Understanding Support and Resistance in Trading

Support and Resistance levels repeat

What is support and resistance

Support and resistance is at the core of most trading strategies.  Numerous studies of successful spread bet traders have found that most just use simple support and resistance to underpin where and when they take a trade. Support and resistance is at the core of all trading in our Live Trade Room.

A support or resistance price level is formed when a market’s price action reverses and changes direction, leaving behind a peak or trough in the market.  Support and resistance levels are horizontal price levels that typically connect price bar highs to other price bar highs or lows to lows, forming horizontal levels on a price chart. These change points are called swing points.  Price will often respect the support and resistance levels and they tend to contain price movement until price breaks through them.

Support and resistance levels are also known as supply and demand levels.  But what exactly is supply and demand?

Supply is an area on a chart where sellers are likely going to overwhelm buyers causing the stop to go down.  On a chart we call this resistance.

Demand is an area on the chart where buyers are likely going to overwhelm sellers causing the stock to go up.  On a chart we call this support. generally, therefore, it makes sense to buy at support and sell at resistance.

Buyers will continue to buy at support and will do so until they believe the fundamentals of the market have changed.  It is not unusual to see price move up from a support level a number of times.

Sellers will continue to sell at resistance and will do so until they believe the fundamentals of the market have changed.  It is not unusual to see price from a resistance level a number of times.

When price action is moving up and down between a support and a resistance level, the market is known as ranging. A breach of a support and resistance level, known as a breakout, signifies a change in the supply and demand.

On a move up through a resistance level buyers are now prepared to pay more than previously.  Some of the sellers in the market, like the idea of a higher price and stop selling in the hope of getting a better price later.  And with less sellers in the market, the in-balance between supply and demand means the market moves higher.  The dynamics of the market have changed, and both buyers and sellers reassess their understanding of the market and will often change their buy or sell strategy.

On a move down through a support level sellers are now prepared to accept less than previously.  Some of the buyers in the market, like the idea of a lower price and stop buying in the hope of getting a better price later.  And with less buyers in the market, the in balance between supply and demand means the market moves lower.  The dynamics of the market have changed, and both buyers and sellers reassess their understanding the market and will often change their buy or sell strategy.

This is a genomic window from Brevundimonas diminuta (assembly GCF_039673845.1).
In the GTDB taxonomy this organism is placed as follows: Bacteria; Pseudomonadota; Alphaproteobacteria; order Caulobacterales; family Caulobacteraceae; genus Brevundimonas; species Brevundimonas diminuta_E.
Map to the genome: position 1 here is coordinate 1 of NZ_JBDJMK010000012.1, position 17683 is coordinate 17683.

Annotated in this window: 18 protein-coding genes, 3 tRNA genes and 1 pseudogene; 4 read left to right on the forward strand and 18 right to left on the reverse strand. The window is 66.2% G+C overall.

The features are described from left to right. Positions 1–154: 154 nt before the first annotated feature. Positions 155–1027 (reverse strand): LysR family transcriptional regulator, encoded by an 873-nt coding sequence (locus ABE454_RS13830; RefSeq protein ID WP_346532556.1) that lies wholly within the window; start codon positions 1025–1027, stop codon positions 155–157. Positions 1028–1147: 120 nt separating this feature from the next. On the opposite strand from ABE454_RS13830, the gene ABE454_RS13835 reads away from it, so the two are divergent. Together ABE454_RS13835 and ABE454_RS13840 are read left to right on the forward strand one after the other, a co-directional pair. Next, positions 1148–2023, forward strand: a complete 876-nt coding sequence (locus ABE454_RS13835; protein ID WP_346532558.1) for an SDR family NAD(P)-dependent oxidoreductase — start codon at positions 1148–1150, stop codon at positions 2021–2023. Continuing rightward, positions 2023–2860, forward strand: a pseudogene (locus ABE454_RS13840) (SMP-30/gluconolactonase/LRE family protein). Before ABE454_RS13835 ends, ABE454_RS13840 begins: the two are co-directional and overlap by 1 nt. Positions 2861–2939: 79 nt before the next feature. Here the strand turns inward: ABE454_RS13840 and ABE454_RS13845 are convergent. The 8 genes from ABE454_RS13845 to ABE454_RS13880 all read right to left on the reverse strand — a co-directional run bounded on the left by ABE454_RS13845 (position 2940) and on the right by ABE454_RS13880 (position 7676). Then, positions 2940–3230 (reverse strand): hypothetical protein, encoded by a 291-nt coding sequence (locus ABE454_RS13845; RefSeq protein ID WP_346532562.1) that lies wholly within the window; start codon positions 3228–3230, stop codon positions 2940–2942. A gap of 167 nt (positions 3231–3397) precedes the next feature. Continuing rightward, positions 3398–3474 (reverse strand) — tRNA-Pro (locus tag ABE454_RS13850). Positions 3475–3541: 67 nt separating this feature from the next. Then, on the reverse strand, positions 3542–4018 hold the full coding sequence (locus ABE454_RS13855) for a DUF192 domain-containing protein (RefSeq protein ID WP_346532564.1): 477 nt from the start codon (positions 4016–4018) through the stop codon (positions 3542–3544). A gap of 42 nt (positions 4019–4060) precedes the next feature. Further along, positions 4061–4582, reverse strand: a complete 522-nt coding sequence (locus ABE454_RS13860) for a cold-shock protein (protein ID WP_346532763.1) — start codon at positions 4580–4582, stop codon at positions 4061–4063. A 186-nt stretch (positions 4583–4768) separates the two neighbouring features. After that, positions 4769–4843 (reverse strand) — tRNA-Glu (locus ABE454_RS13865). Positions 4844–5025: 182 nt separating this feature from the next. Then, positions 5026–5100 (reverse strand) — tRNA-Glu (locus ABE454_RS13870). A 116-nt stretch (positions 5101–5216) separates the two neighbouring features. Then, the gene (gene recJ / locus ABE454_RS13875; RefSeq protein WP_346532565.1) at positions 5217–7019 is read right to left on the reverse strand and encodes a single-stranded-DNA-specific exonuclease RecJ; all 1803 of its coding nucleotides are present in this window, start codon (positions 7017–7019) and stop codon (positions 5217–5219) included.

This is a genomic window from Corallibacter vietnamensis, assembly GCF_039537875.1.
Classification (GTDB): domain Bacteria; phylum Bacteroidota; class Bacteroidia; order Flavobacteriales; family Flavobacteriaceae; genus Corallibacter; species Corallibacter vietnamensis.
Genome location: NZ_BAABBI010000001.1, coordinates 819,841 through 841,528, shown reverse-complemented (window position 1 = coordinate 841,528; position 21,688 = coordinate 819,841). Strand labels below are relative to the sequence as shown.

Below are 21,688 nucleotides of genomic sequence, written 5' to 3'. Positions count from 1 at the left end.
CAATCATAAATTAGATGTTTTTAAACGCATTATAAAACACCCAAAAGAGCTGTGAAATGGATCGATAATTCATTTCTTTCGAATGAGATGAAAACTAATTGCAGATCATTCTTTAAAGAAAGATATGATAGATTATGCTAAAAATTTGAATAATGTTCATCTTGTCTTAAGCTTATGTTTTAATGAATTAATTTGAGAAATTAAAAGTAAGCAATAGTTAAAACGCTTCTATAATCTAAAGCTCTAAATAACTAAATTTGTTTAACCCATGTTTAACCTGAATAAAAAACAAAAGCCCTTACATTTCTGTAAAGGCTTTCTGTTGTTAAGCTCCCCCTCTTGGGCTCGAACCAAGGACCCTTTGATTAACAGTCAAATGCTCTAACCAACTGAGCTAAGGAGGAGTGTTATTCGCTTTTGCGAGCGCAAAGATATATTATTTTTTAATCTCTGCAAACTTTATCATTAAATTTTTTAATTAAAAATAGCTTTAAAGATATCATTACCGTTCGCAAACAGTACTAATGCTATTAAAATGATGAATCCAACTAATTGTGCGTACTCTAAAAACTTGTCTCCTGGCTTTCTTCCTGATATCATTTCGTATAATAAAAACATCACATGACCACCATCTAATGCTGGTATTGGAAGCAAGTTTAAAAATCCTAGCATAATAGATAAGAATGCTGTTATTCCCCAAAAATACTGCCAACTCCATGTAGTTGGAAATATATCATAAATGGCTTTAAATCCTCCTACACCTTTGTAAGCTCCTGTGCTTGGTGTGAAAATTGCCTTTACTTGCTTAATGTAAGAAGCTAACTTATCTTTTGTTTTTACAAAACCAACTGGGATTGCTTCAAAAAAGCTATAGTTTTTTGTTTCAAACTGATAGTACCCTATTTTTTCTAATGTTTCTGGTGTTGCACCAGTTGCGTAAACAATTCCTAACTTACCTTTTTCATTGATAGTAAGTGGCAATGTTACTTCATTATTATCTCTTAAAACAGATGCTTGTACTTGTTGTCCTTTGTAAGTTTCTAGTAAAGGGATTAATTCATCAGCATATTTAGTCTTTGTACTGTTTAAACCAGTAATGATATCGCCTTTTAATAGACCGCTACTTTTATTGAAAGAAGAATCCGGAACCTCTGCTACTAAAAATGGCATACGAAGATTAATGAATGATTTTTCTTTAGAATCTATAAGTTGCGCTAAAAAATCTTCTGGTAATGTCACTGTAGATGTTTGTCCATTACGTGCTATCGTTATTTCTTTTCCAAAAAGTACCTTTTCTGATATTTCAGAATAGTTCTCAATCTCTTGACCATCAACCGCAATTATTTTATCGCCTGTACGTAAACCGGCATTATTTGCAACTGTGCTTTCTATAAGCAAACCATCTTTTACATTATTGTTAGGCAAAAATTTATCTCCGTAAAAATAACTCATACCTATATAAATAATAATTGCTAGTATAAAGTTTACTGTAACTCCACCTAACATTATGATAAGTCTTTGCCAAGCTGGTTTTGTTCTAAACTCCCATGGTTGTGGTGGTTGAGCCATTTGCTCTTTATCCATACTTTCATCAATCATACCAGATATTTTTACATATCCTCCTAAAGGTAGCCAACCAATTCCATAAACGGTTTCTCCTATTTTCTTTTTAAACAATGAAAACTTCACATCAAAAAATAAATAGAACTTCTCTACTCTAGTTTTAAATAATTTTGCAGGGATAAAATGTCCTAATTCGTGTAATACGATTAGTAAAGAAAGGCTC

Support turns to resistance

The role reversal feature of support and resistance level is a little understood concept by beginner traders.  In essence, a strong support or resistance level once breached, may change its role from support to resistance or resistance to support.  There are numerous suggested reasons for this role, and it is possibly to the new psychological dynamics of the market following the breach.  The easiest way to start to understand support and resistance is simply to look at charts.

Plotting support and resistance

Some beginner traders will plot support and resistance levels on every timeframe that they can find.  And although the support and resistance levels may not in themselves be wrong, a significant number of support and resistance levels can make trading decisions difficult.

At Trade Room Plus we primarily plot key support and resistance from swing points on the daily timeframe and the one-hour timeframe. We don’t generally consider support and resistance levels that show themselves on shorter timeframes only. The key support and resistance levels can be seen on all timeframes.  We are not, however restricted to trading the levels only on the timeframe that they have come from.  A key level plotted on a daily time frame will be a good trading point on a 5 minute chart.

As a rule of thumb, a high swing point, signifying a resistance level is a high bar/candle with two or more lower bars/candles either side.  A low swing point, signifying a resistance level is a low bar/candle with two or more higher bars/candles on either side.

Tips for plotting support and resistance

The best support and resistance levels are always the most obvious.  Ideally you want to trade levels that many other traders and institutions around the world want to trade as well.

  1. Less is more, only plot significant levels
  2. Consider all support and resistance levels as zones rather than exact prices
  3. Keep it simple and un-cluttered
  4. Mainly use daily timeframe plus some one-hour timeframe

Example of using daily support and resistance levels for trading on Gold 5 min chart

The 5 minute chart across shows simple price action with previous support and resistance levels plotted on the daily timeframe. These gave a good number of trading opportunities over one day.

View Simon’s video on Technical Analysis.

Support and Resistance levels repeat
Support and Resistance on Gold Chart
Summary
What are support and resistance levels in markets?
Article Name
What are support and resistance levels in markets?
Description
The ability to find support and resistance levels in forex, index and crypto markets is at the core of most trading strategies. Successful traders use support and resistance to underpin their trading.
Author
Publisher Name
Trade Room Plus
Publisher Logo

Leave a Comment

Your email address will not be published. Required fields are marked *